What solo singer can fill a good-sized house - three times in two days - with cheering fans who demand encores? Springsteen? Pavarotti? Sure, but add a clear-voiced emissary from a different era entirely.
He's Michael Feinstein, and when he came to Boston's Berklee Performance Center earlier this month with his pre-Broadway show - which opens tonight in New York at the Lyceum - he proved once again he is today's spirit of the Gershwin age.
Sitting at the piano in his trademark dinner jacket, and backed by an adroit instrumental sextet, this young pianist-singer ranged from tender to comic to rousing as he went through numbers from a classic period when American songwriters were craftsmen of the heart.
Why is his interpretation of the '30s and '40s - of Jerome Kern and Irving Berlin and other standards from the great American song book - so true to the mark? It's because Mr. Feinstein's style seems hardly to be interpretation at all. It's easy to mistake an unblemished voice like his for lack of character. But actually it's a direct line to the composer's heart.
In fact, his attachment to those composers - especially Gershwin - draws on long and continuing study. He spent years, for instance, researching with George Gershwin's late brother, Ira, who wrote the lyrics for some of George's best-known songs. Since then, he's been winning fans at a blistering rate with appearances at places like the Hollywood Bowl, the White House, and network TV. He has a video out. His latest recording, ``Isn't It Romantic'' - just being released by Elektra on record and tape - features a 35-piece orchestra.
So it's not as if Feinstein is a stranger to the big sound. Yet his natural habitat seems an intimate setting. Once you see him at work there - as I have in the warmth of the Oak Room at New York's fabled Algonquin hotel - it's hard to think of Feinstein going for big effects. But that's what this show attempts. His Boston fans - and they weren't just middle-aged fugitives from rock - came in force to see the results. This was their music, and their man to sing their music.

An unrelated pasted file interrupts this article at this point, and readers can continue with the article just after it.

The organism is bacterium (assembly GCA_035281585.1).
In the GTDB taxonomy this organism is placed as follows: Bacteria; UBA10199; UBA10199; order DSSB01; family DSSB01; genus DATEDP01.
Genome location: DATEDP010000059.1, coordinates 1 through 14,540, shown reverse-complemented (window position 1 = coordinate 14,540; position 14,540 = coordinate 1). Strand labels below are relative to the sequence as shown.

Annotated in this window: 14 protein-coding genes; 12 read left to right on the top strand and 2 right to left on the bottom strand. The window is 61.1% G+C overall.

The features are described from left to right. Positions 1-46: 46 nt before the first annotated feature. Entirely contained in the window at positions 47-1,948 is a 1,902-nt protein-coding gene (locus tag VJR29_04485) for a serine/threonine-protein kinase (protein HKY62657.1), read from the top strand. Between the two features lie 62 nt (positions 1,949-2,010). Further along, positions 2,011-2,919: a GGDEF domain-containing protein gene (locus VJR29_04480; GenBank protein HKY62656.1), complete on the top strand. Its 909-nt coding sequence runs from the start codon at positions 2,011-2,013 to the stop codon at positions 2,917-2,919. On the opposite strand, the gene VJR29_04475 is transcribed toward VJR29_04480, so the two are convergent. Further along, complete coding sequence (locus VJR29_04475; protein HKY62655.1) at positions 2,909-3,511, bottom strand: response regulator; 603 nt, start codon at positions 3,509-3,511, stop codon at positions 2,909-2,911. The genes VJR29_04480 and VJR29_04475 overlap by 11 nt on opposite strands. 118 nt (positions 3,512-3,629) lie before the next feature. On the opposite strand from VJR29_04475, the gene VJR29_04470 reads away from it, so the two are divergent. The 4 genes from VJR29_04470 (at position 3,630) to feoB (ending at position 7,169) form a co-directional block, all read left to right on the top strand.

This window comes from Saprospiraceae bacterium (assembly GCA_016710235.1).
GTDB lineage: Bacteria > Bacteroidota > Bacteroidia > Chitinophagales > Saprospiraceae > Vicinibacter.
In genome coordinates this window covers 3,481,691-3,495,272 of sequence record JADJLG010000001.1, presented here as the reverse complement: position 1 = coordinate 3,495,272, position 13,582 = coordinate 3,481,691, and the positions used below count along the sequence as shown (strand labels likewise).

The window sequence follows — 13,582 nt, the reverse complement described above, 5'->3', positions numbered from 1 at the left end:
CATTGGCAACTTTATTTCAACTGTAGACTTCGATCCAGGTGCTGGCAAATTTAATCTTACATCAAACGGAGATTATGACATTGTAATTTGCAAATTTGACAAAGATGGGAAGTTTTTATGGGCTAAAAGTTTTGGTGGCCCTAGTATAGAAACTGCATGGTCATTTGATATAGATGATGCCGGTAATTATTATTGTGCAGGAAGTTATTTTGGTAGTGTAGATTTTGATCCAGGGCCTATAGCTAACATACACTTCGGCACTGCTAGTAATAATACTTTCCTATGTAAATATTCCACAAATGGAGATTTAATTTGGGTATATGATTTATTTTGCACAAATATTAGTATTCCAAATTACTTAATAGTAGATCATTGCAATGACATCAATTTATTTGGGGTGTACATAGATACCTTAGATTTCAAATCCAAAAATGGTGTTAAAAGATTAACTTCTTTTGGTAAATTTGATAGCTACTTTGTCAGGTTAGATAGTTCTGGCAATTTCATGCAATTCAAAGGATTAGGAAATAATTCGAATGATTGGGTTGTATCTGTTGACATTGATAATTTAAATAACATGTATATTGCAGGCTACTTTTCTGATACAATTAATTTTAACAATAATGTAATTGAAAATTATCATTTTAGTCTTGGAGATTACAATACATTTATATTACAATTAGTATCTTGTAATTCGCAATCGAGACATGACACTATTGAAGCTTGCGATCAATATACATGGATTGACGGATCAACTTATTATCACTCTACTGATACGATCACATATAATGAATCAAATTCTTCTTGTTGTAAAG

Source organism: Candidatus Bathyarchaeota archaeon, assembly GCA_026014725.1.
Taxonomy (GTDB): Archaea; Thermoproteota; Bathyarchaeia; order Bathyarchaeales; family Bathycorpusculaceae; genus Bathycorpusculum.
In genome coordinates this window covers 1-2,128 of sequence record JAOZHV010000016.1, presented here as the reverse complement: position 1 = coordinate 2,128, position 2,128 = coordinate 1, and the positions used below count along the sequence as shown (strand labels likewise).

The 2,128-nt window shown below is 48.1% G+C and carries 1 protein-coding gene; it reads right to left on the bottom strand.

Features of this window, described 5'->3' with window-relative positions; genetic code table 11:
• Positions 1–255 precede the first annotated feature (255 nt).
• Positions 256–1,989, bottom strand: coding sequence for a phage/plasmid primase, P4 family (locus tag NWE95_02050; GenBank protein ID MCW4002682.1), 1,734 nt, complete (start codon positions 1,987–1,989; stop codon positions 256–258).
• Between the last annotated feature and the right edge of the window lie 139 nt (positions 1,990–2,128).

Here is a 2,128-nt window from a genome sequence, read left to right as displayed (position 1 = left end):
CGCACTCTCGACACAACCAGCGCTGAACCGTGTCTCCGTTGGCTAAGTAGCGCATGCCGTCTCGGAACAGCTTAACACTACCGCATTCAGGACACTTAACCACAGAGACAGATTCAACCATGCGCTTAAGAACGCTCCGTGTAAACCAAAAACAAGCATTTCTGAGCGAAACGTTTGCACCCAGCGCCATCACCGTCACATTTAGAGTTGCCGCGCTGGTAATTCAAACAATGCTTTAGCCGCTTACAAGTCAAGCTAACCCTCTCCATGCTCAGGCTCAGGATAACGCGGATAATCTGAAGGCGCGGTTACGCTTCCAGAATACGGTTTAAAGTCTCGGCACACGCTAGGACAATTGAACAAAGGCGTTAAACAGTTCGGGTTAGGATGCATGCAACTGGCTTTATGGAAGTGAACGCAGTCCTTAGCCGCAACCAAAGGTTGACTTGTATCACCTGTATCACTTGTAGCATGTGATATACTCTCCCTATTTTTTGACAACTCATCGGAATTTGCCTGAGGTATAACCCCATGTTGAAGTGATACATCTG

How Feinstein managed to expand his cabaret-like style was a marvel to see and hear. The piano is the home base from which he ventures forth with hand-held mike, to sing from a stool or podium. Sometimes he stays on the piano bench but stops playing and leans forward to sing into a mike. The familiar effects are there, including the stirring crescendo in ``Alexander's Ragtime Band'' - streaked with Gershwin-like dissonances in the piano. At one point Feinstein even stood up and sang a comedy song by Rossini.
No, the stage business didn't always hang together. But sources from the show told me it would all be worked out by tonight's opening. And the occasional loose ends were trifles in a evening of jewel-like numbers: ``Fascinatin' Rhythm,'' ``I Can Dream, Can't I?'' ``I Love A Piano'' - the last in a slow-building finale that knocked your socks off. So did Feinstein's deft tribute to composer Harry Warren - that often overlooked a cornucopia of hits like ``Something Good'll Come of That'' and ``You're My Everything.''
And the cabaret quality is still there - in the sense of total control, in the sudden hushed tone dropped into the midst of a big buildup, in the jolly little asides he makes. He basks in the intensity and innocence and merriment of the times reflected in those songs. He winces gleefully at the puns. He can be assertive or dreamily lyric, but you always feel it's the song and not the man. He makes music transparent, radiant, and fun.
Backstage afterward I asked Feinstein why a Broadway show?
``I have fantasized about doing a stage show of some sort for quite a time,'' he told me quietly, as admiring colleagues waited to greet him. ``So when [producer] Ron Delsener approached me and asked me if I would do it, I thought, `I've got an offer! I've got an offer!''' - he laughs - ``so that's the time to do it.''
On a personal level, Feinstein says, ``I look at everything, career-wise, as a logical progression. I've thought that everything will happen when it is supposed to happen, so I was just waiting for the right time for the stage show to occur.''
But once on stage, is it hard for him to maintain the charm and intimacy he's famous for?
``I use the same preparation,'' he explains. ``I do a meditation about connecting with the audience and with their hearts. The most important thing is creating a connection. If you can't do that, then it doesn't matter about the size of the room.''
Does the research he does about the great songwriters help his work?
``Oh, it does,'' Feinstein says. ``It's living history for me. When I research something, it adds to my understanding of the piece. So does having met the authors of many of these songs, especially Harry Warren, for whom I've wanted to do something for a long time. It all means much to me personally. So it's a very emotional experience for me.''
And for his audience.